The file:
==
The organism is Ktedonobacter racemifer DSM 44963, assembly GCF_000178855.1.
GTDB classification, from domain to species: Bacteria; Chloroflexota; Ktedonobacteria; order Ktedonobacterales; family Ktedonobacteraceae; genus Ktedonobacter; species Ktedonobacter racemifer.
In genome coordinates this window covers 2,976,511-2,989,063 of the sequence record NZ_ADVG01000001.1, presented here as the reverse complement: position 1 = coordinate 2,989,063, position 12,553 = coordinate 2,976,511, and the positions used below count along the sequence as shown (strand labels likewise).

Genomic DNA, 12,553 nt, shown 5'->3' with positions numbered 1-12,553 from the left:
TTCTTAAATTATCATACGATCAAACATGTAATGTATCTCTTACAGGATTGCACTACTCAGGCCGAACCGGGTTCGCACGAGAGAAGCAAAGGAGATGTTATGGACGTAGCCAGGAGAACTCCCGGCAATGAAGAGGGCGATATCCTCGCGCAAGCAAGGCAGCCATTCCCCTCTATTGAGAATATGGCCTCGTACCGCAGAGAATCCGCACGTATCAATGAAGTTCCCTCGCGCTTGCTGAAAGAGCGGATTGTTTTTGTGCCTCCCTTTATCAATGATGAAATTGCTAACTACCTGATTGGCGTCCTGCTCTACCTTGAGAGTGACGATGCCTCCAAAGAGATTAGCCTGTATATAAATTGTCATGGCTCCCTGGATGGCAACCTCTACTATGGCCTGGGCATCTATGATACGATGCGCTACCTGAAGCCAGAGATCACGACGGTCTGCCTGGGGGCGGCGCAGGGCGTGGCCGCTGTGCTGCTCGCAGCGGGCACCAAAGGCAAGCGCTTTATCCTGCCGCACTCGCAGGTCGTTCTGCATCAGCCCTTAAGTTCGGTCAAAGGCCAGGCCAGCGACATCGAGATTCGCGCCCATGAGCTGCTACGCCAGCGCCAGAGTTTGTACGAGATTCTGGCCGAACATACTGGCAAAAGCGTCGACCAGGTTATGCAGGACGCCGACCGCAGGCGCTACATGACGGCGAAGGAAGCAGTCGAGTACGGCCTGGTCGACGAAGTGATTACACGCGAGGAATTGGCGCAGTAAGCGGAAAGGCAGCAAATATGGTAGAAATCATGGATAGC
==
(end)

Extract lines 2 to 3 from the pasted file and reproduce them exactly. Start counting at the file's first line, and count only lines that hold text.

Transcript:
GTDB classification, from domain to species: Bacteria; Chloroflexota; Ktedonobacteria; order Ktedonobacterales; family Ktedonobacteraceae; genus Ktedonobacter; species Ktedonobacter racemifer.
In genome coordinates this window covers 2,976,511-2,989,063 of the sequence record NZ_ADVG01000001.1, presented here as the reverse complement: position 1 = coordinate 2,989,063, position 12,553 = coordinate 2,976,511, and the positions used below count along the sequence as shown (strand labels likewise).